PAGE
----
A new review now published in the journal Digestive and Liver Disease suggests that new treatments for inflammatory bowel disease might come from combining antifungals with probiotics to promote a healthy balance of microorganisms throughout the gut.
The review's authors describe how they earlier discovered that certain bacteria and fungi appear to work together to form stubborn biofilms that can aggravate gut inflammation in Crohn's disease, a form of inflammatory bowel disease (IBD).
IBD is a long-term illness in which the immune system wrongly attacks the cells of the gastrointestinal tract, or gut, to cause painful inflammation. As well as pain, symptoms can include diarrhea and passing blood.
There are two main forms of IBD: ulcerative colitis, which affects the colon, or large intestine, and the rectum; and Crohn's disease, which can affect any part of the gut.
There are thought to be around 1.6 million people in the United States living with IBD, most of whom discovered that they had it before they reached the age of 35.
Friendly fungi essential to gut health
For some years, researchers have been using genetic tools to investigate how the trillions of microorganisms that live in the gut contribute to health and disease.
"Unfortunately," says lead author Mahmoud A. Ghannoum, Ph.D. - of University Hospitals Cleveland Medical Center in Ohio and Case Western Reserve University School of Medicine, which is also in Cleveland, OH - "most research has focused on studying only the bacteria while overlooking a key player, fungus."
In earlier work, Dr. Ghannoum and team used "deep sequencing" to study the genetic makeup of microorganisms in the mouth. This yielded "unexpected findings revealing that humans are colonized with numerous fungal species."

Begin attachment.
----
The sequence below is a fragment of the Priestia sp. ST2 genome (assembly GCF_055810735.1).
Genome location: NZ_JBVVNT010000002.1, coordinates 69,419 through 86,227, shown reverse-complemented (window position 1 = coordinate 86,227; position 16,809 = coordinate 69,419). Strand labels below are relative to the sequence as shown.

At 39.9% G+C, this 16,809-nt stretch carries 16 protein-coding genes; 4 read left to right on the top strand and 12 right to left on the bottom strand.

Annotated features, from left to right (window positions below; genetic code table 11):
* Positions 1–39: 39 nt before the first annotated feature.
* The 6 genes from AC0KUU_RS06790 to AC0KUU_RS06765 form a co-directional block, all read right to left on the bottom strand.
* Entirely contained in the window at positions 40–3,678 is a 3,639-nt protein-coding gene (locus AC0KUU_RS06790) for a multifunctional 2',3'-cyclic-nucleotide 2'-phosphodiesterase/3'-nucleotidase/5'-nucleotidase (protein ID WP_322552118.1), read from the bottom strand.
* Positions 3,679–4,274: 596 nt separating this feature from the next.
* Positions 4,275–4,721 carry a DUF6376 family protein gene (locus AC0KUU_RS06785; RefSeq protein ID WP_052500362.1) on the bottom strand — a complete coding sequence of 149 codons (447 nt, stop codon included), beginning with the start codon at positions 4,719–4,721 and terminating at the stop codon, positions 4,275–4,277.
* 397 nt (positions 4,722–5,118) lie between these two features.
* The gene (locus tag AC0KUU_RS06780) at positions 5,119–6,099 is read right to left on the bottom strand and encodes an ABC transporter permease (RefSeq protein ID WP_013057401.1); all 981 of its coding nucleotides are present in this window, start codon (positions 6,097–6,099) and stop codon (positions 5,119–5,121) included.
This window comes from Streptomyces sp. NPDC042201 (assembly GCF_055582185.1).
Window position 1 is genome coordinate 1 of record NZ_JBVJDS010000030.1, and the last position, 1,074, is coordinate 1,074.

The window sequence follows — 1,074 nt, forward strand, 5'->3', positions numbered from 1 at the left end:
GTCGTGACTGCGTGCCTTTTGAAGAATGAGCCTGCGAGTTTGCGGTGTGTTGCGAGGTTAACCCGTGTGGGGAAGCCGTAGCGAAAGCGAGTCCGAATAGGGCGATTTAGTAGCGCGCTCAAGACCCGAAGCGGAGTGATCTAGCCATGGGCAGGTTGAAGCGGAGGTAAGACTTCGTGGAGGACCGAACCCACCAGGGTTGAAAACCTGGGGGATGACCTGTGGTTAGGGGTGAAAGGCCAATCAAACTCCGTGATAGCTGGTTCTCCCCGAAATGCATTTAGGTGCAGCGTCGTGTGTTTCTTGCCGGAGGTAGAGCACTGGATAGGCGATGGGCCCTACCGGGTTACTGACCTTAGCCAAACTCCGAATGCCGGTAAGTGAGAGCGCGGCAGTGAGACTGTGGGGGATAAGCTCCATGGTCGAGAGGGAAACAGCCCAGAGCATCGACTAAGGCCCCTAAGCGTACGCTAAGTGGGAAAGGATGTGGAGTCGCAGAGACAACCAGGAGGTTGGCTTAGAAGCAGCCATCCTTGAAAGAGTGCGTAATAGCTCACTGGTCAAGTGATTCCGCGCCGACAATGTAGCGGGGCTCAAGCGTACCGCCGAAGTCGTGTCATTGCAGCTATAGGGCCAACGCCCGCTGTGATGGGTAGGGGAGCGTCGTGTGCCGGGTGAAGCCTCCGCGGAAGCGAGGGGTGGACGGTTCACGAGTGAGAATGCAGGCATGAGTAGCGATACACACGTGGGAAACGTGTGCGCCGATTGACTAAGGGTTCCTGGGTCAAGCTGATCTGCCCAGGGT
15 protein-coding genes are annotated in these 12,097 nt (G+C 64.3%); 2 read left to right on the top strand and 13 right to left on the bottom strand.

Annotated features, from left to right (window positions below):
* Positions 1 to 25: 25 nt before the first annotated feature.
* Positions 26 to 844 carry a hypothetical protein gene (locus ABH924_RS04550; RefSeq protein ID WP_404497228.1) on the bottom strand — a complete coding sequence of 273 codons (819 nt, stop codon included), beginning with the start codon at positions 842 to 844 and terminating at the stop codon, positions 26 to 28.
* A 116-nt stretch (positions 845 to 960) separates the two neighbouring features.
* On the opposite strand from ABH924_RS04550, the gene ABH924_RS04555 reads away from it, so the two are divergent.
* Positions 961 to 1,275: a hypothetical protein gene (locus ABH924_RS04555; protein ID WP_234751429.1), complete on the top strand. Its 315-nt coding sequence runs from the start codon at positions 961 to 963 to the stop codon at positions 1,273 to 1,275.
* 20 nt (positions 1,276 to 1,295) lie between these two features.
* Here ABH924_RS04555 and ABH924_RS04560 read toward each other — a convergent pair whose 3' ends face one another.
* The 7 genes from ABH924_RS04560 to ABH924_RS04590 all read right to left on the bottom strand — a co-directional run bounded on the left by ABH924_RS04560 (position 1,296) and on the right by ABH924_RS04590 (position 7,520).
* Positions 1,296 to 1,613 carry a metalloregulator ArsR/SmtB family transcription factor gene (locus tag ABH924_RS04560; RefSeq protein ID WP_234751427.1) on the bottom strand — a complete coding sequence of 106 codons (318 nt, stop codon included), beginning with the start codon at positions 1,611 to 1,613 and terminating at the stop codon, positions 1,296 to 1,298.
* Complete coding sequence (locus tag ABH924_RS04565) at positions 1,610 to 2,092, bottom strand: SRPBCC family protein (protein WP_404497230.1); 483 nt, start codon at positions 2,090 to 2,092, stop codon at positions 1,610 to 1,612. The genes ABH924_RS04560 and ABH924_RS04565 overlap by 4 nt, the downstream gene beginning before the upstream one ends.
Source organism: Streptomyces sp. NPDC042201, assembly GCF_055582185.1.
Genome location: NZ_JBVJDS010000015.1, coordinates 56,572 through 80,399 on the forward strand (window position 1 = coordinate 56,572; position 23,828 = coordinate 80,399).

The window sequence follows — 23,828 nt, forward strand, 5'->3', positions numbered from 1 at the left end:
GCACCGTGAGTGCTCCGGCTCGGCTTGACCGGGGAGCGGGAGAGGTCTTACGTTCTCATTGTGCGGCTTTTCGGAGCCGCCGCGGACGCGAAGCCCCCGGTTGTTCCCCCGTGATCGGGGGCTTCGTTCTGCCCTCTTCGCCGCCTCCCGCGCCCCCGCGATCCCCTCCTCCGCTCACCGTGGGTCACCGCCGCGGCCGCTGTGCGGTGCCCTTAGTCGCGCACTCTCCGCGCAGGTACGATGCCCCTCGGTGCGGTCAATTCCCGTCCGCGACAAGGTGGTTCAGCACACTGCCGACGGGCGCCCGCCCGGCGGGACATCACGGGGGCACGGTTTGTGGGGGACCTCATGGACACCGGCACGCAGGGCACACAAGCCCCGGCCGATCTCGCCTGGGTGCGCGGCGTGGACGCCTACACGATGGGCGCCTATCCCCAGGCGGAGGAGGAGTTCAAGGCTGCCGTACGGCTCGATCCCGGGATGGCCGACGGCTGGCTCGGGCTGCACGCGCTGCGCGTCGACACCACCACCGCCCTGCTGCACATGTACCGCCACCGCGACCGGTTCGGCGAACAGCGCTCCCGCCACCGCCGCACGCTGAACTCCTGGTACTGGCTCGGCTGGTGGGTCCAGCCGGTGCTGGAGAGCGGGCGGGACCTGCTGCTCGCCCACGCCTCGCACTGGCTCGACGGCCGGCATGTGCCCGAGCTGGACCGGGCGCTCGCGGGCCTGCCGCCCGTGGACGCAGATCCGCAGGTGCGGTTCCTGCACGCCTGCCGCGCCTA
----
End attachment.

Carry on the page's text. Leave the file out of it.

Then, in a later study, the researchers discovered that the guts of patients with Crohn's disease had much higher levels of two bacteria (Escherichia coli and Serratia marcescens) and one fungus (Candida tropicalis) than healthy relatives without the disease.
Further investigation in the laboratory showed that the three organisms "cooperate in such a way as to form large, robust biofilms capable of activating the host immune response."
While that study was not the first to reveal that collaboration between fungi and bacteria affects human health, it was the first to show a link to inflammation in Crohn's disease.
Probiotics should also tackle gut fungi
In the new review, the team revisits these findings and makes the case for combining antifungals with probiotics when considering new treatments for IBD.
They discuss how fungi and bacteria work together not only at the level of organisms, but also between "kingdoms."
The authors also point out that their earlier research not only revealed that fungi play a key role in gut health, but that it also shows how "overgrowth of the fungus due to imbalance" can damage the "mucosa," or lining of the gut.
They conclude that efforts to develop new probiotics should take into account the evidence on how fungi and bacteria may work together in IBD.
One approach, they suggest, might be to eliminate the overgrowth of undesirable fungi first, and then administer a probiotic that combines both beneficial bacteria and beneficial fungi to restore the balance in the gut.
"Our groundbreaking discovery that bacteria and fungi both play a critical role in health and disease has tremendous implications not only for understanding the disease process, but also for [the] development of potentially life-changing treatments for those who suffer from chronic digestive diseases."
Dr. Mahmoud A. Ghannoum